A research proposal is undeniably one of the key milestones in every student’s life. Knowing how to write a research proposal becomes an important success factor in pursuing one’s studying goals. In this article, we explore the main elements of a research proposal and give valuable pieces of advice on how to write each one of them.
1) Research Topic
The first step to writing a research proposal is to come up with a research topic. First of all, you should think about a topic that interests you, a topic that will help you understand and contribute to a specific scientific or academic area. Besides, the topic should inspire you as an author, as inspiring topics have the power to motivate and contribute to scientific breakthroughs.
You should not also forget that the purpose of your research proposal is to obtain research funding needed to conduct your work. Therefore, you must ensure that the proposal is compelling enough to warrant such funding.
2) The Purpose of the Research Proposal
When writing a research proposal, you should be able to clearly answer why you are undertaking this research, why it is worth investigating, and how exactly you plan to complete the project. Anyone reviewing the proposal should have no difficulties in understanding the answers to these questions. This is why it is important to write clearly, with academic language, and to convince the reader that you are knowledgeable in the topic.
3) The Title Page and the Abstract
Ideally, the title of the topic should be short. It also needs to be catchy and generate interest in the proposal. The title of the research proposal is written on the very first page, often called the Title Page, in the upper left corner. Also on the title page, you should indicate the name of the author (which is obviously you) and the academic institution (college or university name) with which they are associated. The latter information should be positioned in the center of the title page, right below the title itself.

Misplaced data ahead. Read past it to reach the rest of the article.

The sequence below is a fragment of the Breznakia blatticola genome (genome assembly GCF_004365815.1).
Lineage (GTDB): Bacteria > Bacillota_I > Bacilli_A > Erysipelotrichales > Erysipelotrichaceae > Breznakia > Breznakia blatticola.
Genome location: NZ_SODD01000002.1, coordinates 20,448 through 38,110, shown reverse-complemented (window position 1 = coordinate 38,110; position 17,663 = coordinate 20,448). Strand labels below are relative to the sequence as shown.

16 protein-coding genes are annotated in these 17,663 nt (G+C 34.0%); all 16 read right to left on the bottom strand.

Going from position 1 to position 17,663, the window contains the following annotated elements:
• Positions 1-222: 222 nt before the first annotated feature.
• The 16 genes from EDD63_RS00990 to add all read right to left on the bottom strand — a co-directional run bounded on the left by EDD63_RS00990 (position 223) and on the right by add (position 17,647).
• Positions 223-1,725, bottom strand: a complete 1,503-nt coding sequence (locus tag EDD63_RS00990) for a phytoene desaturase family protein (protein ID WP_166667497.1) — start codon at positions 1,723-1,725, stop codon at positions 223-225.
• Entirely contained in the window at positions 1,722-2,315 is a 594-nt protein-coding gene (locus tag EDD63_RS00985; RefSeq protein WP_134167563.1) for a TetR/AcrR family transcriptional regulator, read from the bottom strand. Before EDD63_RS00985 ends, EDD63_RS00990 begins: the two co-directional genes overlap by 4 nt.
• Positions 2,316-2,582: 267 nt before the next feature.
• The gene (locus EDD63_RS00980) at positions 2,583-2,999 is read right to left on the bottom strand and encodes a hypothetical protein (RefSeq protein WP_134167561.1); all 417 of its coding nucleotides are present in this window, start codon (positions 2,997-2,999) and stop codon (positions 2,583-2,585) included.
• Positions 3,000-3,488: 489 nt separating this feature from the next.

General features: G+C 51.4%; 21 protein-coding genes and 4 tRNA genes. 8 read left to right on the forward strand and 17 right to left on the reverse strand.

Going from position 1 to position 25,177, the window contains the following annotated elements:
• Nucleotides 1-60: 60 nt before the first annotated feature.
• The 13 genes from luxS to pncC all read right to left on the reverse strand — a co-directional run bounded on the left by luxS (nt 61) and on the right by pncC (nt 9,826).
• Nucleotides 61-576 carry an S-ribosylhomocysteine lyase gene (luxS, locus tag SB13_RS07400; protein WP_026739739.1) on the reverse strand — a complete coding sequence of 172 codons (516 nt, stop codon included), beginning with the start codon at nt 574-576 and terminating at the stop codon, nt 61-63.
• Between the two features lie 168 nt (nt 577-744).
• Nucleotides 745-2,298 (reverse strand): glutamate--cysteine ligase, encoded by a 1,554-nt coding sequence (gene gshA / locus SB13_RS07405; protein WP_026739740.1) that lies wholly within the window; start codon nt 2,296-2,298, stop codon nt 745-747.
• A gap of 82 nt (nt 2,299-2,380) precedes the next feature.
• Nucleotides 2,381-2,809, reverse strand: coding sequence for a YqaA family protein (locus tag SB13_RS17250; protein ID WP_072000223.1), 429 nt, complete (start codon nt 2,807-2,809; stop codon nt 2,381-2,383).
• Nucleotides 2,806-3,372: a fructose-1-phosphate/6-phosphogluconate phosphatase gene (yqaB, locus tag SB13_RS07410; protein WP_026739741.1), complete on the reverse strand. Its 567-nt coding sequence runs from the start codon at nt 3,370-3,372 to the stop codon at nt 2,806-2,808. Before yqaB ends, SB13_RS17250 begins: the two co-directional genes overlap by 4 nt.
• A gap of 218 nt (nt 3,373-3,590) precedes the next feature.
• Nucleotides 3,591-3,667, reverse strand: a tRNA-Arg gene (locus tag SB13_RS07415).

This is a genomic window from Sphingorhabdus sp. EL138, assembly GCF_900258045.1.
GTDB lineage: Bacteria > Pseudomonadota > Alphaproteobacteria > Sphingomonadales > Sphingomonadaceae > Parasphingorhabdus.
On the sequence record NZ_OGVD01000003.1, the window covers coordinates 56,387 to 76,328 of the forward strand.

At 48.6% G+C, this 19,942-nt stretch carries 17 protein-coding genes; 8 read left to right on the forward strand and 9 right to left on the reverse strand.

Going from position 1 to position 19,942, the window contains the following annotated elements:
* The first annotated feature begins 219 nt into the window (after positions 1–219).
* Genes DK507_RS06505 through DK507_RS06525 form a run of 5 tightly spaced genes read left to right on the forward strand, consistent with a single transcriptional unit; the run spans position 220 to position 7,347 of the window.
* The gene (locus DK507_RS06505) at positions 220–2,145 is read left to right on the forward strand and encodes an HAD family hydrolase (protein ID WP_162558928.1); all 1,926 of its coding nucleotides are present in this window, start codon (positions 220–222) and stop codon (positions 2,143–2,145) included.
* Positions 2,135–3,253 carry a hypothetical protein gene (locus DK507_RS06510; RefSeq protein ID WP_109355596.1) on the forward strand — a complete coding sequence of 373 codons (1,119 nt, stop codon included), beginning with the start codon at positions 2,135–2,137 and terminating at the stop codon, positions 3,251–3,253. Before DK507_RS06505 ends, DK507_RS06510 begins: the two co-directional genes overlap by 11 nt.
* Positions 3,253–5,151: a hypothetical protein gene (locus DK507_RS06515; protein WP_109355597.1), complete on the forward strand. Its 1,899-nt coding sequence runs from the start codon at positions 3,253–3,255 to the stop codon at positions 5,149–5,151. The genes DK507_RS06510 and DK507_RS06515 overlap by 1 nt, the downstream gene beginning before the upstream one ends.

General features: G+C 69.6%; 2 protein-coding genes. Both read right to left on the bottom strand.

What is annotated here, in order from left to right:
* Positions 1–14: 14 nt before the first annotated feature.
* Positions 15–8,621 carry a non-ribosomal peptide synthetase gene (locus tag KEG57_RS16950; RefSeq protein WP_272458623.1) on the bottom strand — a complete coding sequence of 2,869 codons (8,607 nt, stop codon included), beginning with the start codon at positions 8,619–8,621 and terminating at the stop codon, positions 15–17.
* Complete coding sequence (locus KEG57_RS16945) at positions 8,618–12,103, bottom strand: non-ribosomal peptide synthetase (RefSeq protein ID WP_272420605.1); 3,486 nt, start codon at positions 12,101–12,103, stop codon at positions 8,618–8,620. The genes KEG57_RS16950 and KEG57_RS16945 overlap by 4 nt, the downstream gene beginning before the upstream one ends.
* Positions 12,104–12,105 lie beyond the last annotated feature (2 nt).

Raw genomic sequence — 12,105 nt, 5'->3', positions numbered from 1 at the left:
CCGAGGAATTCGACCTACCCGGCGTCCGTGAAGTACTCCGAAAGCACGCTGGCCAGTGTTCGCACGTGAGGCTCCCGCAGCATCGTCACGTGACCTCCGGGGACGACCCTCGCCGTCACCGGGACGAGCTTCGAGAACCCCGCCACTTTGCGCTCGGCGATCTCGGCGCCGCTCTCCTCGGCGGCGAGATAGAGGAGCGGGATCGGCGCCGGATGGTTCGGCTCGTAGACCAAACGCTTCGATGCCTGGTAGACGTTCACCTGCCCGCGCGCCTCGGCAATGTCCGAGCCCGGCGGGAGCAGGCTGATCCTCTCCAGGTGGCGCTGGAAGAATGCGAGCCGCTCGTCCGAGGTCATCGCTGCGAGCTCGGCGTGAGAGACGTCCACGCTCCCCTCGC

The title page is followed by a short and clear abstract, which does not exceed a paragraph in length, and which summarizes the main ideas of the research proposal. It usually spans about 90-120 words.
4) The Introduction
The abstract is followed by the introduction. On a high level, it is the same good introduction, which we all learn to write in our high school and college essays. The introduction provides background information on the subject of your research, demonstrates the unexplored areas of a particular subject, introduces research on a proposed topic, and, most importantly, contains a research hypothesis.
A hypothesis assumes a correlation between two or more variables and is the main aspect of a research proposal that you try to prove or disprove by conducting an experiment. In the introduction, you should also thoroughly describe why you are studying a particular topic, how you plan to implement your research (using which methods) and reaffirm the burning need to study this topic.
5) Literature Review
After the introduction, there should be a comprehensive review of the literature used in your research proposal. The purpose of the literature review is to pay tribute to those who have already studied the subject and essentially laid the foundation for your current work. The aim of the literature review is also to present what is already known on the subject and to identify areas that could benefit from further exploration.
6) The Methodology
Further, the research proposal contains the methodology by which the research will be conducted. The methodology section should be detailed enough so that any other researcher can run (and verify) the same experiment. Verification of your research findings will be very important in the later stages. In the Methodology section, it is also necessary to specify the means for obtaining qualitative or quantitative data that will be used in your research, what tools will be used, who the participants will be, where the research will be conducted, and how long it will take.
The research proposal should then briefly state how it will collect the results from the methodology and how this step will help prove or disprove the hypothesis.
7) The Conclusion
Finally, a research proposal should contain a conclusion that summarizes the experiment and links the hypothesis to the research methodology and results. In conclusion, it is also a good idea to reiterate how the research findings will contribute to the chosen scientific area. We highly recommend being very specific in this matter and mentioning the importance of your hypothesis and research questions, so that the readers will have little doubt that your research will help move the science forward.